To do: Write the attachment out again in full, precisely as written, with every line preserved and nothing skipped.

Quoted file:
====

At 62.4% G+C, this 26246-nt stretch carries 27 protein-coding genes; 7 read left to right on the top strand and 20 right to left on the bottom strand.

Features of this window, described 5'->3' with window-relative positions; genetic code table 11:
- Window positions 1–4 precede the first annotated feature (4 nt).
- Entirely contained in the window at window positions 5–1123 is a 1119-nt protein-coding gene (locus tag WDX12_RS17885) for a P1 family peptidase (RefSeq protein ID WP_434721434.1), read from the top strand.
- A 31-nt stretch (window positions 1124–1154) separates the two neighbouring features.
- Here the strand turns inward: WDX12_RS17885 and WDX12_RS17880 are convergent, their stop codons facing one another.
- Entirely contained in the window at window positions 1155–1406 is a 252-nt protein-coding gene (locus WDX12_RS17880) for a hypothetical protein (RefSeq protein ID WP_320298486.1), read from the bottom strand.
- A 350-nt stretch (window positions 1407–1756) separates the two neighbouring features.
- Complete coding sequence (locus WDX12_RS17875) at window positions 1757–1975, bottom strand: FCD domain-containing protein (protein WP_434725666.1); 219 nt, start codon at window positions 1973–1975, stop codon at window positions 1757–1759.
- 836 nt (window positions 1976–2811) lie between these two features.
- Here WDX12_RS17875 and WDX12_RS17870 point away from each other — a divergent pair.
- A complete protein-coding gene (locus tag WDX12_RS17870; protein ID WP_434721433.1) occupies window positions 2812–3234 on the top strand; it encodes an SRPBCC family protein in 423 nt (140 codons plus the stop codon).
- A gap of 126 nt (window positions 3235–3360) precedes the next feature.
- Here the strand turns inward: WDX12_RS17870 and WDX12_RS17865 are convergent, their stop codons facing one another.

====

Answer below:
At 62.4% G+C, this 26246-nt stretch carries 27 protein-coding genes; 7 read left to right on the top strand and 20 right to left on the bottom strand.

Features of this window, described 5'->3' with window-relative positions; genetic code table 11:
- Window positions 1–4 precede the first annotated feature (4 nt).
- Entirely contained in the window at window positions 5–1123 is a 1119-nt protein-coding gene (locus tag WDX12_RS17885) for a P1 family peptidase (RefSeq protein ID WP_434721434.1), read from the top strand.
- A 31-nt stretch (window positions 1124–1154) separates the two neighbouring features.
- Here the strand turns inward: WDX12_RS17885 and WDX12_RS17880 are convergent, their stop codons facing one another.
- Entirely contained in the window at window positions 1155–1406 is a 252-nt protein-coding gene (locus WDX12_RS17880) for a hypothetical protein (RefSeq protein ID WP_320298486.1), read from the bottom strand.
- A 350-nt stretch (window positions 1407–1756) separates the two neighbouring features.
- Complete coding sequence (locus WDX12_RS17875) at window positions 1757–1975, bottom strand: FCD domain-containing protein (protein WP_434725666.1); 219 nt, start codon at window positions 1973–1975, stop codon at window positions 1757–1759.
- 836 nt (window positions 1976–2811) lie between these two features.
- Here WDX12_RS17875 and WDX12_RS17870 point away from each other — a divergent pair.
- A complete protein-coding gene (locus tag WDX12_RS17870; protein ID WP_434721433.1) occupies window positions 2812–3234 on the top strand; it encodes an SRPBCC family protein in 423 nt (140 codons plus the stop codon).
- A gap of 126 nt (window positions 3235–3360) precedes the next feature.
- Here the strand turns inward: WDX12_RS17870 and WDX12_RS17865 are convergent, their stop codons facing one another.